“The phenomena of prayer responds to the vastness of sounds and sights which surround us in the natural world.”

(Most studies of Jewish prayer have parroted the work of Fredrich Heiler who has two types of prayer- petitionary and mystical. Moshe Greenberg on Biblical Prayer, Heinneman on Rabbinic prayer, Scholem on Kabbalistic prayer, Soloveitchik on Halakhic prayer have all used Heiler’s typology. But most Jewish prayer is actually Adoration, in which we praise to the King. Our prayer gestures are based on adoration to the King, and the Psalms we use are not petition but adoration.) Evelyn Underhill has a great book on Adoration produced almost the same year as Heiler.

Fishbane moves into the world of adoration using Gademer, Rilke, and the Psalms.

He presents four levels, a PARDES of prayer

Peshat- yes it is submission to the text—but also the silence before response, the articulation of human needs,, and a realization of the gaps and gifts of the world.

Derush-meaning in the present.Remez  – higher wisdom and abstractions- he asks: what would they say?

Sod- reaching the unfathomable, toward the Transcendent, toward religious censura

He ends the chapter with a homily explaining gemilut hasadim as radical kindness.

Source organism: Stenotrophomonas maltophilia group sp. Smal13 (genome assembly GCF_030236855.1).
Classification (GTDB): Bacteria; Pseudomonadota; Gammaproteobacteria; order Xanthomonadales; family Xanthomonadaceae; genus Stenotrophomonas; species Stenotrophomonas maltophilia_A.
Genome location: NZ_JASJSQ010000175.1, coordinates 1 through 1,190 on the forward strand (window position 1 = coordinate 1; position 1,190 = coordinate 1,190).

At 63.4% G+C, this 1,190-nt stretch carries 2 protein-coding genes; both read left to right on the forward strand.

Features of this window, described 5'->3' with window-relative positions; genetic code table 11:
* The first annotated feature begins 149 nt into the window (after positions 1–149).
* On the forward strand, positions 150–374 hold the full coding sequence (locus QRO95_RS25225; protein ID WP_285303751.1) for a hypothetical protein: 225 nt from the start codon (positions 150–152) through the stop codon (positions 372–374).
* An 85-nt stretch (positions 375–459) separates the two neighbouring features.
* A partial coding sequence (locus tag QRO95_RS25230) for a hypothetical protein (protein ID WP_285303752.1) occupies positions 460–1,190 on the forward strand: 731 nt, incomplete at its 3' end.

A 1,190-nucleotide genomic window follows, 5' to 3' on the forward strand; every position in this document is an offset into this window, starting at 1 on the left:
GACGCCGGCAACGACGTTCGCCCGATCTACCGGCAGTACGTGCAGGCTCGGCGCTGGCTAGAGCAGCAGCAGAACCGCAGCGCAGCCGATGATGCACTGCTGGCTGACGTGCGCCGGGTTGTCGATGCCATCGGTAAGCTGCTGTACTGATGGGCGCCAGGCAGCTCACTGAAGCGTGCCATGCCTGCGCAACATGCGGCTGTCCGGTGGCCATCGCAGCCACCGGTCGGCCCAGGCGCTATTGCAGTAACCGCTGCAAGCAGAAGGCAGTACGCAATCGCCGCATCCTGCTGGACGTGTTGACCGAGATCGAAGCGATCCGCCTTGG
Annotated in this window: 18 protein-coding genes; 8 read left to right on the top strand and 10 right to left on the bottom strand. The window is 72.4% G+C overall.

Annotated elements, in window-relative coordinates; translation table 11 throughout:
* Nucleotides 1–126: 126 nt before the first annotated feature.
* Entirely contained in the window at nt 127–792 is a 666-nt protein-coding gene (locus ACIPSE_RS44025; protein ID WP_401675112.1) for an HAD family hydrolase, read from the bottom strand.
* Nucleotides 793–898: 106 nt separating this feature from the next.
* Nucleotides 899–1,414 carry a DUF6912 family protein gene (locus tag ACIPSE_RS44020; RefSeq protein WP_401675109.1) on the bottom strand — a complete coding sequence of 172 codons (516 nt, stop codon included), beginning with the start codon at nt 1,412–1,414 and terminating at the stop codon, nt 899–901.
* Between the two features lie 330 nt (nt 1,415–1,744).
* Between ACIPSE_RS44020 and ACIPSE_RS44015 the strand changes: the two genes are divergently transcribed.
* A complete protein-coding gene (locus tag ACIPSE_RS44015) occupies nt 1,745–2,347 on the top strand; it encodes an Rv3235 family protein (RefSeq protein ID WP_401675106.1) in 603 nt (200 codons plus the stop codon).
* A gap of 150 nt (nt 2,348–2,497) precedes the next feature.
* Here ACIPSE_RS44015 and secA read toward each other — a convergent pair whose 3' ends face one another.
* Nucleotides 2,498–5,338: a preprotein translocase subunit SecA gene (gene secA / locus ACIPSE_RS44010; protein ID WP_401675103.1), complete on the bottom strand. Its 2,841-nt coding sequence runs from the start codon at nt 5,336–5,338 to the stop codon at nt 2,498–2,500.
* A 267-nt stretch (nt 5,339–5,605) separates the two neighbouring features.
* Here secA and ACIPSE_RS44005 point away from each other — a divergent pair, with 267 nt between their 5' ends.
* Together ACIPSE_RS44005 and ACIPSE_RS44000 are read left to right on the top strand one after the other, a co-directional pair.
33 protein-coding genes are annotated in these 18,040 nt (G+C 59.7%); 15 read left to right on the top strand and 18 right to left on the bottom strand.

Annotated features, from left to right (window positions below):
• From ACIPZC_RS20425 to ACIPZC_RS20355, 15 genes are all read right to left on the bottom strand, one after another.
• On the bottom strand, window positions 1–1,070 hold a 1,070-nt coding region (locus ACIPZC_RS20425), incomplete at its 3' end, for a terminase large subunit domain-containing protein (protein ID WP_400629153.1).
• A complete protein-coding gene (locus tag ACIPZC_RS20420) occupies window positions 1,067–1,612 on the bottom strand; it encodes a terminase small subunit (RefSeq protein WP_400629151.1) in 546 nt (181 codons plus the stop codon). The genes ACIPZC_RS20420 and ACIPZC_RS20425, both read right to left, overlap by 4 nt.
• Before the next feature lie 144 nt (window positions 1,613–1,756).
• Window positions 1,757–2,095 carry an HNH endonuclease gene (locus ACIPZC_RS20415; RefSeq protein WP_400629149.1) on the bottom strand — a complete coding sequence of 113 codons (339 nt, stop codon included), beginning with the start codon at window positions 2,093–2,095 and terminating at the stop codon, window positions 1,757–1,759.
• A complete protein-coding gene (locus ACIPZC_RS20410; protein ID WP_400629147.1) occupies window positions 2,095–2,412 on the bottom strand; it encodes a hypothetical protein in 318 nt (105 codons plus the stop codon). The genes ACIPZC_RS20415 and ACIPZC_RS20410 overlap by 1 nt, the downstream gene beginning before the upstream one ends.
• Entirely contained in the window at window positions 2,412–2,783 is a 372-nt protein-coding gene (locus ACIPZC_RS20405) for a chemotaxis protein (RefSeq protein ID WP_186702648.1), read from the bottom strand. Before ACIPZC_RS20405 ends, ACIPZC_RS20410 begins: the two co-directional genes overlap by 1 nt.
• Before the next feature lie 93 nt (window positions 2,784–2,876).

(Great, contemporary Jewry can use a lot more on kindness and gemilut Hasidim)  but then returning to Heidegger and Rosenzweig –we get “”Ultimately, the phenomena of hesed is the practice of death….successively divesting oneself.”

(If one sees oneself in a tight knit community then Miktav  MiEliyahu offers a world of mashbia and mekabel were everyone is always giving and receiving. But if one is an isolated individual then there it is death to give.)

Three Catholic Queries for a Jewish Audience

Busted Halo is a website for outreach to the younger generation, kinda wide mix. They have been running a lot of Jewish material like this. and here. The former Jewish article is a sweet one. There are three questions that struck my eye. The first is that whenever I am overseas in religious areas, I can buy Catholic head coverings as gifts like mantillas. What happened to head covering for Catholics in America? My wife actually wanted to know. If I was more of an entrepreneur, I would be importing hats from Italy and Spain. (I see the potential mark-up from the pottery cost there and the mark up in the NYC store Sur Le Table) Basically they just let the requirement for women to cover their hair fall into disuse but it may still be technically required. The second one is how do they explain do not make a graven image.Answer- Roman custom. The final question is on the source of Christmas. Jews have always wondered about its relation to Saturnalia. Well, here is the Catholic take on it. Yes, the date is arbitrary and connected to Springtime, Mitra, and Saturnalia.

Why do women no longer have to have their head covered while at mass? And why do some still do it?

There has long been a practice of women covering their heads in public, and especially in holy places, across religious traditions.  Paul makes note of it in 1 Cor 11:4-16.  Drawing upon this, as well as tradition and local custom, as in the Middle East, the 1917 Code of Canon Law originally required women to cover their heads in church (#1262).